Sneha Bhavan, Kerala
The Indian Ocean Tsunami of December 2004 was catastrophic. In the region of Tamil Nadu thousands were killed, economies shattered and the lives of the surviving children left in doubt. The disaster also affected some parts of Kerala.
Help for children from a different site (2006)
In 2006, Swami Sachidananda Bharti came to visit Maher at the invitation of one of the trustees, Father Peter D’Souza. He told Sister Lucy of how he had brought some homeless children to his Ashram in Kerala after the tsunami. Sister Lucy met with Swami several times to discuss his project and also visited the home with the President of Maher at that time, Anuradha. She learned more about the plight of the people in Kerala and gave Swami some funds she had received to help tsunami victims but what Sister Lucy had seen continued to affect her.
Maher takes the responsibility (2007)
In 2007 Swami contacted Sister Lucy again and informed her that it was becoming increasingly difficult for him to look after the children. He therefore offered to donate some land in Snehabhavan so that Maher could build a separate home, initially for ten children. He also offered a loan to begin construction.
The new Maher Home (2009)
After a visit to the proposed site in Kerala by Sister Lucy and the board of trustees, the home was built and inaugurated in 2009.
Although the project started well there was some tension in dealing with Swami’s trust as time went on. Most issues were resolved although they have not yet given clearance for Maher to use the road leading to the building. Government regulations require separate homes for boys and girls so Maher was forced to build a second home for girls so that brothers and sisters could be housed in the same project.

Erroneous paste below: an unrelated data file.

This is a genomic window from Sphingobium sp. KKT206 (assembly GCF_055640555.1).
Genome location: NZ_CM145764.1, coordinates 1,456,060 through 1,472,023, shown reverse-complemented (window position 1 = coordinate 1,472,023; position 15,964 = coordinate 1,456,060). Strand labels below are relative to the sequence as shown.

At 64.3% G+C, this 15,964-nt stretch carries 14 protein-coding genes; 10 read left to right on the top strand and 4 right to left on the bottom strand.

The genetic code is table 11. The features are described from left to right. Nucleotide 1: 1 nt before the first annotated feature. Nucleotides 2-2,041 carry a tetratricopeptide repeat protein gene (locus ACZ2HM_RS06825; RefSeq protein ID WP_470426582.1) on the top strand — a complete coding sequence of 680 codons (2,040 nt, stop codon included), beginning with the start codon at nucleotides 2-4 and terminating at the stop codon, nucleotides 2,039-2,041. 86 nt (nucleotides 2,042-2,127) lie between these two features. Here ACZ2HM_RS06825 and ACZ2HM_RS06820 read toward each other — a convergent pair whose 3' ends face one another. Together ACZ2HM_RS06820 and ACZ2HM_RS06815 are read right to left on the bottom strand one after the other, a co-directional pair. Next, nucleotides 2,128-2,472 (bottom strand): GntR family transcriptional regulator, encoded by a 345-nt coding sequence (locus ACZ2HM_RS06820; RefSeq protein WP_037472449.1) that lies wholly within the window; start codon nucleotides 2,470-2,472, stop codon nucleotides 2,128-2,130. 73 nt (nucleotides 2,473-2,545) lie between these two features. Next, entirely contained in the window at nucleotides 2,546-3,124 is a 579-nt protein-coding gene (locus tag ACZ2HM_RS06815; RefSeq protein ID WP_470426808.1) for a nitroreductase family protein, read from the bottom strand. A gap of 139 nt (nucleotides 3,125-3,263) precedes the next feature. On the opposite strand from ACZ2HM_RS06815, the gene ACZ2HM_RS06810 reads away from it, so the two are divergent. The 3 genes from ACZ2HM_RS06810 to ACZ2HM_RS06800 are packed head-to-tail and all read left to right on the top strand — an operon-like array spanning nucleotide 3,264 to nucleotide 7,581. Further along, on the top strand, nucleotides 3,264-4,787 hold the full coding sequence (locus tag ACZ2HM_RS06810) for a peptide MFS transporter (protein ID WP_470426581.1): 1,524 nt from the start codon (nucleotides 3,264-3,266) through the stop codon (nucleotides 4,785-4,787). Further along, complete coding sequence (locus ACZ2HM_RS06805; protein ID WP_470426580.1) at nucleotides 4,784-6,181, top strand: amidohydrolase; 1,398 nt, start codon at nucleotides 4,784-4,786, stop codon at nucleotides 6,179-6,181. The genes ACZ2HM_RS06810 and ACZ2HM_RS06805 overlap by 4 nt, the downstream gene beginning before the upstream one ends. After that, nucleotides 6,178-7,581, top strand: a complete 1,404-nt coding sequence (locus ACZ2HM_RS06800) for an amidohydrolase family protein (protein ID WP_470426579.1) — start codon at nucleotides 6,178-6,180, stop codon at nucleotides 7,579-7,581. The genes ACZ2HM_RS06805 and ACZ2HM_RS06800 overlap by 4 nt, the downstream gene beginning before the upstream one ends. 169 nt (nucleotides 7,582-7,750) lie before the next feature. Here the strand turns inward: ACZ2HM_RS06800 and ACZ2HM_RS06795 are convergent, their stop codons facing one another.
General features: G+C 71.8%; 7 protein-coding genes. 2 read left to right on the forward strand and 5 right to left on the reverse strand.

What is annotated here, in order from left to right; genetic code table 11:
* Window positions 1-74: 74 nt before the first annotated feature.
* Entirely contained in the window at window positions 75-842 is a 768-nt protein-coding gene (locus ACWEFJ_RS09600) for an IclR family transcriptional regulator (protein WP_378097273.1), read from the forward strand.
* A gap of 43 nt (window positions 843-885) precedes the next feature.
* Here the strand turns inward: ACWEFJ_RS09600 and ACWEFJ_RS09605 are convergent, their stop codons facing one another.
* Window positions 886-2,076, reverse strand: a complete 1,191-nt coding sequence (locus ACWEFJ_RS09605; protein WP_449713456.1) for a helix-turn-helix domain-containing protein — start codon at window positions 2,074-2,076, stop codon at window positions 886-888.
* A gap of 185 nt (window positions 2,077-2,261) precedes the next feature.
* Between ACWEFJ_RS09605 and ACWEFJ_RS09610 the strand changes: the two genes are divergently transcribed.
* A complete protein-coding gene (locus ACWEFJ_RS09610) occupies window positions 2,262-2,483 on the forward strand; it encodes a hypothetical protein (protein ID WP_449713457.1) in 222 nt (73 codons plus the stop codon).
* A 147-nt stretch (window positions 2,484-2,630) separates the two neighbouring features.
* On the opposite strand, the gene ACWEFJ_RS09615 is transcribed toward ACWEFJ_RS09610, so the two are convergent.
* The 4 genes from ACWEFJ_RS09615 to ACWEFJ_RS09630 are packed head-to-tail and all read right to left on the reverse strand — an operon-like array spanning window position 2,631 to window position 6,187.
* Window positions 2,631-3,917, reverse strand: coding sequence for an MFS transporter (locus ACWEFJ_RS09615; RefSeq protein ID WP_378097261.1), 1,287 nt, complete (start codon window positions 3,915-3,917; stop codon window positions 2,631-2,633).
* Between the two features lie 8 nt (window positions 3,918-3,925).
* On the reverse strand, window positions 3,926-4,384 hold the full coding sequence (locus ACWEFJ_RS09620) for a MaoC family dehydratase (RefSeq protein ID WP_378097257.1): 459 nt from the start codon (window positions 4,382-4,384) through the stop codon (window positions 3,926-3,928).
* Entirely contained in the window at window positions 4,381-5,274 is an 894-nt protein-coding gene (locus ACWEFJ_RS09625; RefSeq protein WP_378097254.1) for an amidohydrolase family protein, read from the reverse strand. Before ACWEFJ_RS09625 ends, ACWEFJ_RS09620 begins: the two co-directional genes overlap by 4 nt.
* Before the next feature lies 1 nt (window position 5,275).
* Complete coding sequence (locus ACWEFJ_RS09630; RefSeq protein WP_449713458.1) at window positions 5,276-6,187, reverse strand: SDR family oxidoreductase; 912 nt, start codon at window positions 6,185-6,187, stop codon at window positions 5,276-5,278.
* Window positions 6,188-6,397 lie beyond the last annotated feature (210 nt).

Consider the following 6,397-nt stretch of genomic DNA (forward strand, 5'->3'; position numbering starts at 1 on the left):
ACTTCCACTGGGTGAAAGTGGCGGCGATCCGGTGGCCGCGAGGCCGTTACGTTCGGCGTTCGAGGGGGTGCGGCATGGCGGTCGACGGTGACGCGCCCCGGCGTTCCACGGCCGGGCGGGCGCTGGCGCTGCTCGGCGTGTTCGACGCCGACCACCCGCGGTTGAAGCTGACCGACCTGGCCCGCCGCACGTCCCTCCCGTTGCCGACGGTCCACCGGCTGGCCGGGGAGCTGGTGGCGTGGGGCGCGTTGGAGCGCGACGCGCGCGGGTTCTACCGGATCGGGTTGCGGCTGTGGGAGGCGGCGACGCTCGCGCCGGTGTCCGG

A separate home for girls (2012)
The girls? home was inaugurated on 31 March 2012. The Kerala staff were given training by Mini from Vatsalyadham and visited the Maher homes in Pune in order that the values and spirit of the Organisation could be replicated in South India and a close working relationship established. A de-addiction program has been added for the villagers since alcoholism is now a major issue and the local schools also educate children on the dangers of addiction. Gandhiji competitions have been added as part of the rehabilitation for children and recovery is happening gradually.Sed ultrices nisl velit, eu ornare est ullamcorper a. Nunc quis nibh magna. Proin risus erat, fringilla vel purus sit amet, mattis porta enim. Duis fermentum faucibus est, sed vehicula velit sodales vitae. Mauris mollis lobortis turpis, eget accumsan ante aliquam quis. Nam ullamcorper rhoncus sem vitae tempus. Curabitur ut tortor a orci fermentum ultricies. Mauris maximus velit commodo, varius ligula vel, consequat est. Vivamus in diam turpis. In condimentum maximus tristique. Maecenas non laoreet odio. Fusce lobortis porttitor purus, vel vestibulum libero pharetra vel. Pellentesque lorem augue, fermentum nec nibh et, fringilla sollicitudin orci. Integer pharetra magna non ante blandit lobortis. Sed mollis consequat eleifend. Aliquam consectetur orci eget dictum tristique. Aenean et sodales est, ut vestibulum lorem.